Worcester Ins. Co., 47 Mass. App. Ct. at 10-11. Churchwell argues that like the circumstances in the Marnell and Shamban cases, the negligent supervision claim here is based on the insured's negligent supervision of a minor, the proximate cause of the severe and ultimately fatal injuries to Cosette (particularly when compared to the fact that right beside her was Lauren Kirk, who, as a result of being secured to a child restraint seat, suffered only a minor bruise on her shoulder). As such, Churchwell argues, the claim for negligent supervision is separate and distinct from Kirk's use and operation of her motor vehicle, and the motor vehicle exclusion clause does not apply.
While Churchwell's argument is not without merit, it overstates the thrust of the courts' holdings in those decisions. In both cases, the result reached was not based on the theory advanced but on the fact that the vehicle involved in the accident was not owned or operated by the insureds and the inclusion of a severability clause in the policy, thus making the risk of injury one contemplated by the purpose of homeowners' insurance. Worcester Mut. Ins. Co. v. Marnell, 398 Mass. at 244-245. Shamban v. Worcester Ins. Co., 47 Mass. App. Ct. at 15. As the case law has evolved, it appears clear that the purpose of the motor vehicle exclusion in the insurance policy controls the applicability of coverage. Merrimack Mut. Fire Ins. Co. v. Sampson, 28 Mass. App. Ct. 353 , 358 (1990). In Merrimack, we explained that "[t]he automobile exclusion was obviously intended to omit from the homeowners' policy coverage which is obtainable under an automobile insurance policy. The homeowner who owns and operates an automobile ordinarily procures automobile insurance and also determines the amount of that coverage. The homeowner can reasonably be expected to rely on that coverage for activities related to the ownership and operation of a motor vehicle unless . . . a premium is paid for supplemental automobile insurance under the homeowners' policy. In contrast, when the homeowner is subjected to claims as a social host or negligent supervisor for actions of persons operating vehicles owned by others, the homeowner does not usually control the amount of automobile insurance covering the operator or owner of such vehicles." Id. at 358. See Ayer v. Imperial Cas. & Indem. Co., 418 Mass. 71 , 72, 74 (1994)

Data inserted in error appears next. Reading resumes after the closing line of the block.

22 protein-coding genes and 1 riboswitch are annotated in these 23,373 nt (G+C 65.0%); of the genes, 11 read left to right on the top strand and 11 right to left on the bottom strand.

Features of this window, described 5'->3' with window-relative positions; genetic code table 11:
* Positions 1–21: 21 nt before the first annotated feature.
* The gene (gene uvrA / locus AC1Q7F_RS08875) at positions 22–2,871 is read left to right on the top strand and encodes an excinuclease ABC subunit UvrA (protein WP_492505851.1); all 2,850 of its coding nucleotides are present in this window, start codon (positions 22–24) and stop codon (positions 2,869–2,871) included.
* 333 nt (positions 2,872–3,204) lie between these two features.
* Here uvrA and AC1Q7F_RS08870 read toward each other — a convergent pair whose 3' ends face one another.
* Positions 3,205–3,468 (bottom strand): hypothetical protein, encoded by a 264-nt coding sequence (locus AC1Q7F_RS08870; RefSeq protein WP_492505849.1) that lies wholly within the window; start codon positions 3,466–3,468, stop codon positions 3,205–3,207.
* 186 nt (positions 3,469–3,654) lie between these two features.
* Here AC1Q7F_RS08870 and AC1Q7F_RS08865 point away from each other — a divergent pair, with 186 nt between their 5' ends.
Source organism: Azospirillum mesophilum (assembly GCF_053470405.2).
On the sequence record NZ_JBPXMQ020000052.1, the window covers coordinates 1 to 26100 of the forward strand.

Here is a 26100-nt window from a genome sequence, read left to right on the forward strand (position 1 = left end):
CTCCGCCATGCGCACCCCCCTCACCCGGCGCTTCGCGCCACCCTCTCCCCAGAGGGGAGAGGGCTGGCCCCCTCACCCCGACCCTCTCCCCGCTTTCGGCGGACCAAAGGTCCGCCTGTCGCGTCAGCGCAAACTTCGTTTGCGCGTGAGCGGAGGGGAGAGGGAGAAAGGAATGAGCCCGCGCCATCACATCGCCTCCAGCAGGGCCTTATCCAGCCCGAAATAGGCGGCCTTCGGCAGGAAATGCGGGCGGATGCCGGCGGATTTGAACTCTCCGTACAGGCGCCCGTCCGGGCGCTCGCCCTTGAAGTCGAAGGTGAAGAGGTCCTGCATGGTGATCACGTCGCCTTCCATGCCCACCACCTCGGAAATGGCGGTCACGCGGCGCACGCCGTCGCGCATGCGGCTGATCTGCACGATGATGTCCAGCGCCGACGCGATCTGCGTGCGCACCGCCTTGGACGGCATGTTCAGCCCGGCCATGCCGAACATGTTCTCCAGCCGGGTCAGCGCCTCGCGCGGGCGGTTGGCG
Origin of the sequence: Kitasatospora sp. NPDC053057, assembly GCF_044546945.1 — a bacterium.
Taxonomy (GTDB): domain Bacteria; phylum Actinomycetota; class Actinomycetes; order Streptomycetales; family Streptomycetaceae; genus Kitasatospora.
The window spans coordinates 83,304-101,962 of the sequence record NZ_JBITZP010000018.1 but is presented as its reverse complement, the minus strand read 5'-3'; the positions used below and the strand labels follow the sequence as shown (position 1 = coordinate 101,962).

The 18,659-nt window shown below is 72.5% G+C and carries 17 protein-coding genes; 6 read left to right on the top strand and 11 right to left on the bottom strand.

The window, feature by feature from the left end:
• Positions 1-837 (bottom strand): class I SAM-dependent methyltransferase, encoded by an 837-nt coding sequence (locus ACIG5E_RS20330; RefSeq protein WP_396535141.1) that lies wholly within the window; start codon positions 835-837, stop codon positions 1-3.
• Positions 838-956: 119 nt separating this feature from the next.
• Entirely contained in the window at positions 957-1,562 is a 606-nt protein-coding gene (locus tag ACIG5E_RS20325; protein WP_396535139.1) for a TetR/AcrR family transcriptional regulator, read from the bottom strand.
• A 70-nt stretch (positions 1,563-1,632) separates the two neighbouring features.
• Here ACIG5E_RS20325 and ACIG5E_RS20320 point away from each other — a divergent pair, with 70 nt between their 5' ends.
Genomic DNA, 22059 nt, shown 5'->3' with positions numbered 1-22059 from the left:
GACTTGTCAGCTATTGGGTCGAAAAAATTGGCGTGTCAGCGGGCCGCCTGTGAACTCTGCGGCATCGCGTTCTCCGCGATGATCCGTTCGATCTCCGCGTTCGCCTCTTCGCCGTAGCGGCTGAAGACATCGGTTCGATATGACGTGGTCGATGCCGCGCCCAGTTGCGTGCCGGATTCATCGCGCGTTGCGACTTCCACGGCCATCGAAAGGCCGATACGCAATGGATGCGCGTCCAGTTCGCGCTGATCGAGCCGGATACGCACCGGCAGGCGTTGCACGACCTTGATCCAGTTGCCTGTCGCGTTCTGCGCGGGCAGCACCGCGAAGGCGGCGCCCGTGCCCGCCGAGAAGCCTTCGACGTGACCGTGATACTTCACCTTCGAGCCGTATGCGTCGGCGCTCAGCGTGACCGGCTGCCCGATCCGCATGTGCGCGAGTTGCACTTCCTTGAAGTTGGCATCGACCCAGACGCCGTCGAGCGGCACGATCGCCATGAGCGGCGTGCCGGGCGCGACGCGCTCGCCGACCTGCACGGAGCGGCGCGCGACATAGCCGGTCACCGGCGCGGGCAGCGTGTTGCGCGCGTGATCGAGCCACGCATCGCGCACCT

(automobile exclusion provision of a law enforcement professional liability insurance policy operated to deny coverage to a town for claims seeking damages for injuries to third parties sustained in an automobile accident resulting from a high speed pursuit by a town police officer and based in part on the town's failure to adequately train and supervise its police officers). Accordingly, in this case where the vehicle involved in the accident was owned and operated by Kirk, we conclude the judge properly ruled that the motor vehicle exclusion in her homeowner's policy barred coverage for the Churchwells' injuries. This result supports the proper allocation of risks between an insured's homeowner's policy and automobile insurance, which appears to be the determinative factor in deciding the coverage issue. Worcester Mut. Ins. Co. v. Marnell, 398 Mass. at 245. Merrimack Mut. Fire Ins. Co. v. Sampson, 28 Mass. App. Ct. at 358. Shamban v. Worcester Ins. Co., 47 Mass. App. Ct. at 15.
Further, we reject Churchwell's argument that liability attaches because Kirk's negligent supervision of Cosette was the proximate cause of Cosette's injuries. We have not equated the words "arising out of" the ownership or use of a motor vehicle in an insurance policy with proximate causation in tort law. Rischitelli v. Safety Ins. Co., 423 Mass. 703 , 704 (1996). Nor have we concluded that it refers "to all circumstances in which the injury would not have occurred 'but for' the involvement of a motor vehicle." Ibid. In the final analysis, it involves a judgment call. Id. at 706. Here, although not necessary to our decision because of the result reached, we think it would be difficult to separate Churchwell's negligent supervision claim from Kirk's operation of her motor vehicle and to hold that Cosette's injuries did not arise out of the operation of a motor vehicle, a risk not covered by the homeowner's policy.
Finally, we address Churchwell's claim that Phoenix violated G. L. c. 93A and c. 176D in denying her claim. Phoenix's denial was predicated on its good faith and plausible interpretation that the motor vehicle exclusion in Kirk's homeowner's policy barred coverage. Immediately thereafter it filed this declaratory judgment action to resolve the coverage dispute. In those circumstances, the motion judge correctly ruled that Phoenix did not violate G. L. c. 93A and c. 176D. Lumbermens Mut.
Cas. Co. v. Offices Unlimited, Inc., 419 Mass. 462 , 468 (1995). Premier Ins. Co. of Mass. v. Furtado, 428 Mass. 507 , 510 (1998).
[Note 1] Individually and as administratrix of the estate of Cosette Churchwell.
[Note 2] Amy Kirk.
[Note 3] The exclusion clause reads as follows:
"1. Coverage E -- Personal Liability and Coverage F -- Medical Payments to Others do not apply to bodily injury . . . :
"f. arising out of:
(1) the ownership, maintenance, [or] use . . . of motor vehicles . . . owned or operated by . . . any insured[.]"